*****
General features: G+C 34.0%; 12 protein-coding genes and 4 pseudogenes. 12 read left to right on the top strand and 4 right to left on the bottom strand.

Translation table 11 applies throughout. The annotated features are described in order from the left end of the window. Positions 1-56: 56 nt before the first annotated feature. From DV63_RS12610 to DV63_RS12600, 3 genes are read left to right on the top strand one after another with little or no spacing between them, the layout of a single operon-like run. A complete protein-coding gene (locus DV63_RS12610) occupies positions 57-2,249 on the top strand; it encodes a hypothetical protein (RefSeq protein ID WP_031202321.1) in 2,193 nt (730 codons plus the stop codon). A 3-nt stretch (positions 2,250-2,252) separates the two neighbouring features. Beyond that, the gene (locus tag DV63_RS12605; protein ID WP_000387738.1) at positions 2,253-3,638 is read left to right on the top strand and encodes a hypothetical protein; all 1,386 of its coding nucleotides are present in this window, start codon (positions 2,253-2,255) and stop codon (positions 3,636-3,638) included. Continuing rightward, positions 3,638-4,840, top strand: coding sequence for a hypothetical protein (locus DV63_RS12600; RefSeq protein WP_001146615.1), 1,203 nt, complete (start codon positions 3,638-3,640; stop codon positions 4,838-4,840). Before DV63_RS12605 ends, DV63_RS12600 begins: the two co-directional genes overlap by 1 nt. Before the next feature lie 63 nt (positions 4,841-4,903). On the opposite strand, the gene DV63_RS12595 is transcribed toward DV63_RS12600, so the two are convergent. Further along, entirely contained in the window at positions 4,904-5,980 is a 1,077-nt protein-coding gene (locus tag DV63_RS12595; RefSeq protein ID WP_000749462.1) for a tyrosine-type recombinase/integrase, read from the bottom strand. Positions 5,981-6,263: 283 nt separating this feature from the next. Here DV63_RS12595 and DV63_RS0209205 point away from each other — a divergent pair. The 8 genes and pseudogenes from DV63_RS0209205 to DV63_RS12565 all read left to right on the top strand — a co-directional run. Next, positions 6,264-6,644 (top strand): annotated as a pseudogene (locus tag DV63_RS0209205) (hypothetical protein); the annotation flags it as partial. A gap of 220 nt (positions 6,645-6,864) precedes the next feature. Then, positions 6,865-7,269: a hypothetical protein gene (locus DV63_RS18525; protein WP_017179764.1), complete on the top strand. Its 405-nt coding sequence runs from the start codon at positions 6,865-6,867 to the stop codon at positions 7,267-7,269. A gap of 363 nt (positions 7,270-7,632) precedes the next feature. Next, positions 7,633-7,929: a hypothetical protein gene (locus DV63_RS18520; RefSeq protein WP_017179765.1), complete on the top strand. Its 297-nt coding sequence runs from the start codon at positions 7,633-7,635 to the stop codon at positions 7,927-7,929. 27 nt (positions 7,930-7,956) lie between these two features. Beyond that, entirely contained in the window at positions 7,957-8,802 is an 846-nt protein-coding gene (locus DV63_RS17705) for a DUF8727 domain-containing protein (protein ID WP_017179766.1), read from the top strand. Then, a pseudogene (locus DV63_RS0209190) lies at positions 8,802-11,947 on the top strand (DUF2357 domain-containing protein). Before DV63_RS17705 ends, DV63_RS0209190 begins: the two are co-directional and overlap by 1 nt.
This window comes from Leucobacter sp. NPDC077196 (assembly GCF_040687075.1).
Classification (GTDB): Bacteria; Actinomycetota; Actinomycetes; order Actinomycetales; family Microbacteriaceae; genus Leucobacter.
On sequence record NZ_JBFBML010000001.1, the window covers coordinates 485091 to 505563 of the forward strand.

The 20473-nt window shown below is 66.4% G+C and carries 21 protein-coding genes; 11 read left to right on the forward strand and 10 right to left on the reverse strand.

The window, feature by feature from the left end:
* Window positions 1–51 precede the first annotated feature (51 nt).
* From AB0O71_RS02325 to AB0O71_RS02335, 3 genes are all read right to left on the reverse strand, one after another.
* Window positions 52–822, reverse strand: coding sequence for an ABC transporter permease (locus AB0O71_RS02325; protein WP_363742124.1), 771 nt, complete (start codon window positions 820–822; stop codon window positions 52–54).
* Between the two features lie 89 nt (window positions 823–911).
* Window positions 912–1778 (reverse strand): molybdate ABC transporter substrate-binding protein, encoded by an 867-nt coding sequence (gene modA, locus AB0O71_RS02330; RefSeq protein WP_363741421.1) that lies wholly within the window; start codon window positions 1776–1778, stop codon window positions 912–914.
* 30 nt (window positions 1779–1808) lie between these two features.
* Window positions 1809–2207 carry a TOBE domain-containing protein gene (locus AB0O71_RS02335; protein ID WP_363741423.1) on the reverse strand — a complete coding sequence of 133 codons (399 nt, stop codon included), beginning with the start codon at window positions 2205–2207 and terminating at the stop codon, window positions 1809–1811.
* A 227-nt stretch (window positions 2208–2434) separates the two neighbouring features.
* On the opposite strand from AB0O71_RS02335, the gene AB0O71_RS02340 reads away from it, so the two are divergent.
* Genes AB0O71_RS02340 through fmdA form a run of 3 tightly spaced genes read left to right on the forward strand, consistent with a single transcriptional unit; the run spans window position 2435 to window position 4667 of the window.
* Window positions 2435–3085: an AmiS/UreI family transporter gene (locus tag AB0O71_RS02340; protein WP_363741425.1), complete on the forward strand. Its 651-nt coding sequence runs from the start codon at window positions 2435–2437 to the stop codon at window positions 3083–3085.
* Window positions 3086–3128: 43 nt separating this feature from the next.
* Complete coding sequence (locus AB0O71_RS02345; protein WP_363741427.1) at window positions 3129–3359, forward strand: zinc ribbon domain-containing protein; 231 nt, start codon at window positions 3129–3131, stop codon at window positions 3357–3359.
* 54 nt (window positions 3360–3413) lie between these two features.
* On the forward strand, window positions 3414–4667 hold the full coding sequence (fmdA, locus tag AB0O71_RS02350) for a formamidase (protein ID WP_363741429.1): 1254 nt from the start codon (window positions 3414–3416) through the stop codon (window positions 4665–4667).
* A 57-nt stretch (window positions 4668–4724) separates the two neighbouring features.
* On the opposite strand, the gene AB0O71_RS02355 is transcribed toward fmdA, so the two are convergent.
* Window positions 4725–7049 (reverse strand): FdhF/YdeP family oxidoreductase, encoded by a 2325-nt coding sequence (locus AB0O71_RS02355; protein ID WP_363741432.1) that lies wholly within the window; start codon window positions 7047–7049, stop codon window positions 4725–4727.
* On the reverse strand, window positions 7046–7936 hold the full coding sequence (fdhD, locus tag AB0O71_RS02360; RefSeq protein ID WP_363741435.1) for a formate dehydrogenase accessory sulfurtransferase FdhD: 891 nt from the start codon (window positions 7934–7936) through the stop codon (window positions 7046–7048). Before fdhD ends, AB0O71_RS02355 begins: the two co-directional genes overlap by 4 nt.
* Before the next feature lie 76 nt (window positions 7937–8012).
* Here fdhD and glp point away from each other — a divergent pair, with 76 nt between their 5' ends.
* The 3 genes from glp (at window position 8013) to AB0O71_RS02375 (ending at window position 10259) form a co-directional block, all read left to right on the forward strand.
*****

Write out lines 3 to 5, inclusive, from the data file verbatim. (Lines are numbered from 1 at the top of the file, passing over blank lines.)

This window comes from Leucobacter sp. NPDC077196 (assembly GCF_040687075.1).
Classification (GTDB): Bacteria; Actinomycetota; Actinomycetes; order Actinomycetales; family Microbacteriaceae; genus Leucobacter.
On sequence record NZ_JBFBML010000001.1, the window covers coordinates 485091 to 505563 of the forward strand.